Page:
February is Teen Dating Violence Awareness Month

Teen Dating Violence

Penney Wilson, Advocate

(February 2015 newsletter from Cowlitz Tribe Pathways to Healing)

Imagine you are a thirteen, fourteen, fifteen-year-old, involved in your first “serious” relationship. It’s exciting, new, and so much fun. Stealing kisses, holding hands in the halls at school, trips to the mall, dates, texting each other twenty times a day, hanging out, changing your status on your social media page from “single” to “in a relationship”, in other words doing what kids do when they are in a relationship. Now imagine that your experience isn’t quite what you thought it would be. What if your partner is becoming increasingly possessive, demanding your social media and cell phone passwords, needing to know who you are communicating with, dictating who you can and cannot socialize with, telling you what you can and cannot wear? The twenty texts become fifty or more sent in rapid angry succession and your partner now expects much more from you than just hand holding and kissing. Your partner verbally abuses you, hits, slaps, or pushes you, or sexually abuses you. What if you’re relationship has become one of fear, isolation, and abuse? You are now one of approximately 1.5 million(1) teens who have disclosed being harmed by the person they were romantically involved with. You are a victim of teen dating violence.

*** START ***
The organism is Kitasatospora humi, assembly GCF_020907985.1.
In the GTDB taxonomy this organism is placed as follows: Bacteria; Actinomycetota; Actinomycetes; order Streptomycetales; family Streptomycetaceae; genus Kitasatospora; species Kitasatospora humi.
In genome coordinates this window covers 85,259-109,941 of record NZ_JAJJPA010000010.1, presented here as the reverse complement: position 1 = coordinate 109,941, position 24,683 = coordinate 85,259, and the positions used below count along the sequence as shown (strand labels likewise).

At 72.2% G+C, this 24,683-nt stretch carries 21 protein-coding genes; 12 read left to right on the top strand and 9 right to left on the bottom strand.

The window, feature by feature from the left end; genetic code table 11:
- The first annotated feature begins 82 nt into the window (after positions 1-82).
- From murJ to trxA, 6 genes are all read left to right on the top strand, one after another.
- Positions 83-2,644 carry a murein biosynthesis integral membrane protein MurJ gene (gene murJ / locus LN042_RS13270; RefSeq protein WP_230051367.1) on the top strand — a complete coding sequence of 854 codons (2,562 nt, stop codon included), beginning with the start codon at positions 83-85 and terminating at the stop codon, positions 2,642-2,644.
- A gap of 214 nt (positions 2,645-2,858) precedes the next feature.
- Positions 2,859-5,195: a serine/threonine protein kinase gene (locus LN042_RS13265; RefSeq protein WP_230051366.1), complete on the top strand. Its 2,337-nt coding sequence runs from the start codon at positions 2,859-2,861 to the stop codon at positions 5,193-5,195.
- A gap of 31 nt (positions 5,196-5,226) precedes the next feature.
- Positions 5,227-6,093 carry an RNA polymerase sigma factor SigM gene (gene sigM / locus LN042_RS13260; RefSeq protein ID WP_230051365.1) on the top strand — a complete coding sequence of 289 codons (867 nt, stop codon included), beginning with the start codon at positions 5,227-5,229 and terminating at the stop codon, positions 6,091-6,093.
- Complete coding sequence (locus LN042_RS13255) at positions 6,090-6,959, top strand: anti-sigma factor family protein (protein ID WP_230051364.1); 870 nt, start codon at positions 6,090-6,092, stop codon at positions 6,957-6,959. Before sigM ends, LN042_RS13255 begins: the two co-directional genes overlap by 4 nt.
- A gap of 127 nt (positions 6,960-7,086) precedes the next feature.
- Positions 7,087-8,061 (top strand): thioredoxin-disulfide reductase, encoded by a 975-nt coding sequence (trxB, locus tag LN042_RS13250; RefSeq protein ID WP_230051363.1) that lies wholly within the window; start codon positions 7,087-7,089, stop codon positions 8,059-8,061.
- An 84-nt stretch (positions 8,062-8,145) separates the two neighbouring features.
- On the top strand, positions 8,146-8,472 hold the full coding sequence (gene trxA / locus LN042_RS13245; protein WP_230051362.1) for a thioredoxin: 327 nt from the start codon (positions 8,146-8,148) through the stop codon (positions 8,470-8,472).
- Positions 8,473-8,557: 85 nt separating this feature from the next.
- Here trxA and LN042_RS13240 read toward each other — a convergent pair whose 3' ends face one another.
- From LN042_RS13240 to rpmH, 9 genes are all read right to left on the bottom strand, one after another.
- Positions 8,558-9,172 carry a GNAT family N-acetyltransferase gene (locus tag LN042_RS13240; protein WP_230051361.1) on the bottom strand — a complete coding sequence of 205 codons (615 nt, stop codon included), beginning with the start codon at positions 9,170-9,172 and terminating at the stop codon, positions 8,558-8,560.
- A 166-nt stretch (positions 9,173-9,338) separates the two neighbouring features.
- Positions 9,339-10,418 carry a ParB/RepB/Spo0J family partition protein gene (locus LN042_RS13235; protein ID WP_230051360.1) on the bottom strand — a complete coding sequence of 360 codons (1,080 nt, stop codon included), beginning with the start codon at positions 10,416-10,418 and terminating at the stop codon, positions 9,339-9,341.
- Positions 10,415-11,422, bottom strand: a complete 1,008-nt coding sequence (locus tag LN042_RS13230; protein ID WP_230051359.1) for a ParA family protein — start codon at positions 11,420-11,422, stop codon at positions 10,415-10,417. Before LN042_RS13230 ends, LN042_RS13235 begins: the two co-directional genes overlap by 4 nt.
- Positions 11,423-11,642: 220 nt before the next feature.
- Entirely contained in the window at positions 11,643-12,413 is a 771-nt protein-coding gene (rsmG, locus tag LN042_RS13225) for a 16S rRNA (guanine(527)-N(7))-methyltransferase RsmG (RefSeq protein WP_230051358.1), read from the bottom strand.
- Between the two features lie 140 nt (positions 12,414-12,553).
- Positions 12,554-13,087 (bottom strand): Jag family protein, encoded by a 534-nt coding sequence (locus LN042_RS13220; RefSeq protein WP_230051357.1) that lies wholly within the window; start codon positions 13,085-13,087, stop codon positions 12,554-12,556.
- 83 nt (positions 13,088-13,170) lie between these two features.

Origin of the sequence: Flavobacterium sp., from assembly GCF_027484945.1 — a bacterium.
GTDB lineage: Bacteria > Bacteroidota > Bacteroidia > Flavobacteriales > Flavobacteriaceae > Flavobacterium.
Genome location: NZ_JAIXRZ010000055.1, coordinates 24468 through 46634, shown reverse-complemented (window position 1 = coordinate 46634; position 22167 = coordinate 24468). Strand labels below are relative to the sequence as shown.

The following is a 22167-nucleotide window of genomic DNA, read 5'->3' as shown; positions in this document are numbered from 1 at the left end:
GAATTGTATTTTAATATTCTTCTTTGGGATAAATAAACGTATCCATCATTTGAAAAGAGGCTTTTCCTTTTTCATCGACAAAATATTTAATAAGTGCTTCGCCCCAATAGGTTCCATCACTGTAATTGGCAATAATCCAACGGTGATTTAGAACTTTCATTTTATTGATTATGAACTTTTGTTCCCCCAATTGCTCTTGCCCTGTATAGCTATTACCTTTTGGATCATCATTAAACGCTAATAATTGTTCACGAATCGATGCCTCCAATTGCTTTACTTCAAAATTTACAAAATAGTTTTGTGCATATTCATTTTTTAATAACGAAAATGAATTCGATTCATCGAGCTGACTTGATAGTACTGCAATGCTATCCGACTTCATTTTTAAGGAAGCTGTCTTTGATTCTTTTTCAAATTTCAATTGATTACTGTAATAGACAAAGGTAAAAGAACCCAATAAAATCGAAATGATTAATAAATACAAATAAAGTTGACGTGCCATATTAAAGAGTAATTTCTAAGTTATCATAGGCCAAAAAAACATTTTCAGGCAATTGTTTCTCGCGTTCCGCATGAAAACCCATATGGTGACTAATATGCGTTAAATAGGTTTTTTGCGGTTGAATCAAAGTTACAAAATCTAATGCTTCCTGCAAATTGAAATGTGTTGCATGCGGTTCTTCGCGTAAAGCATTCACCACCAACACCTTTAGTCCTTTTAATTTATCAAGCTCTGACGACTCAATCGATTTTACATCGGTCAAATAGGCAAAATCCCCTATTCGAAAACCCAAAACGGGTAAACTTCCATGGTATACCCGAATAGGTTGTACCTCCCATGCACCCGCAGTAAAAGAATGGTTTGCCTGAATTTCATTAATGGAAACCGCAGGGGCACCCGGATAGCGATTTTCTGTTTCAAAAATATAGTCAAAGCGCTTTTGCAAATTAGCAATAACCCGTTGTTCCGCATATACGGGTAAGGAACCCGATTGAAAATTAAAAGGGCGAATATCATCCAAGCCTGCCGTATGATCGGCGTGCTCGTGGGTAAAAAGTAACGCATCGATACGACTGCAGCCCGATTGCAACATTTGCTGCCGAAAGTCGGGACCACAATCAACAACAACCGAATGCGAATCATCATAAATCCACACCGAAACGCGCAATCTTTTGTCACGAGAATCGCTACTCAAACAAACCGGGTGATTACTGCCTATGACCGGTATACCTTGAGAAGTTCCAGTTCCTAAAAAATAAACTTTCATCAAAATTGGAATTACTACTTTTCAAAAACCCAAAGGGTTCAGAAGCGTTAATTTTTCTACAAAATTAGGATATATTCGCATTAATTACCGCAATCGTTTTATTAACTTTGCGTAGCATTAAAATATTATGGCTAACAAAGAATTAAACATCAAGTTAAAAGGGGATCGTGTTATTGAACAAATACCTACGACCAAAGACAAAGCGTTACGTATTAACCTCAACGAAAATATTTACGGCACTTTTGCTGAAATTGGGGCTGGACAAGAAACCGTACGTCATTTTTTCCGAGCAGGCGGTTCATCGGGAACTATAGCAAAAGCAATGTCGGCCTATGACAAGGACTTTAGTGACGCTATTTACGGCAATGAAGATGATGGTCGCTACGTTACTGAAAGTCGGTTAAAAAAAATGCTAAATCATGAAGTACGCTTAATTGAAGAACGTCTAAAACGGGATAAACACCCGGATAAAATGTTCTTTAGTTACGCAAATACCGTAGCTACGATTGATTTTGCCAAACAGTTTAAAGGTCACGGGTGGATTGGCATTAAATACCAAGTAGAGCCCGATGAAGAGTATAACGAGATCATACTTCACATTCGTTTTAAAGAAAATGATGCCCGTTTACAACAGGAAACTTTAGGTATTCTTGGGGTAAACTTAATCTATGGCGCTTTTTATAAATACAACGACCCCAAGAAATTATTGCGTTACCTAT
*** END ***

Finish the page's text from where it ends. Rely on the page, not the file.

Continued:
The statistics are staggering. According to a Bureau of Justice Statistics press release, between 1993 and 1999, 22% of all homicides against females aged 16-19 were committed by an intimate partner. It is also important to note that 5 nearly half of adult sex offenders admit committing their first offenses before the age of 18. One in ten high school students have been intentionally physically harmed by a dating partner, one in four high school girls has been a victim of sexual abuse, and only thirty-three percent of teens who have experienced an abusive relationship ever disclosed the violence(2) . The occurrence of psychological victimization is even greater with between two and three out of ten reporting verbal or psychological abuse(4) and the consequences of teen dating violence can be devastating and long lasting. The Center for Disease control states that “among adult victims of rape, physical violence and/or stalking by an intimate partner, 22% of women and 15% of men first experienced some form of partner violence between 11 and 17 years of age.”(2011) Victims have higher chances of STIs (sexually transmitted infections), a six times higher chance of pregnancy, substance abuse, eating disorders, risky sexual behaviors, continuing domestic violence, and suicide. According to loveisrespect.org, of those who have been victims of dating violence and rape, 50% attempt suicide. Compare this to the 12.5% of non-abused girls and 5.4% of non-abused boys. These are frightening statistics especially when we consider that many parents do not see teen dating violence as being an issue.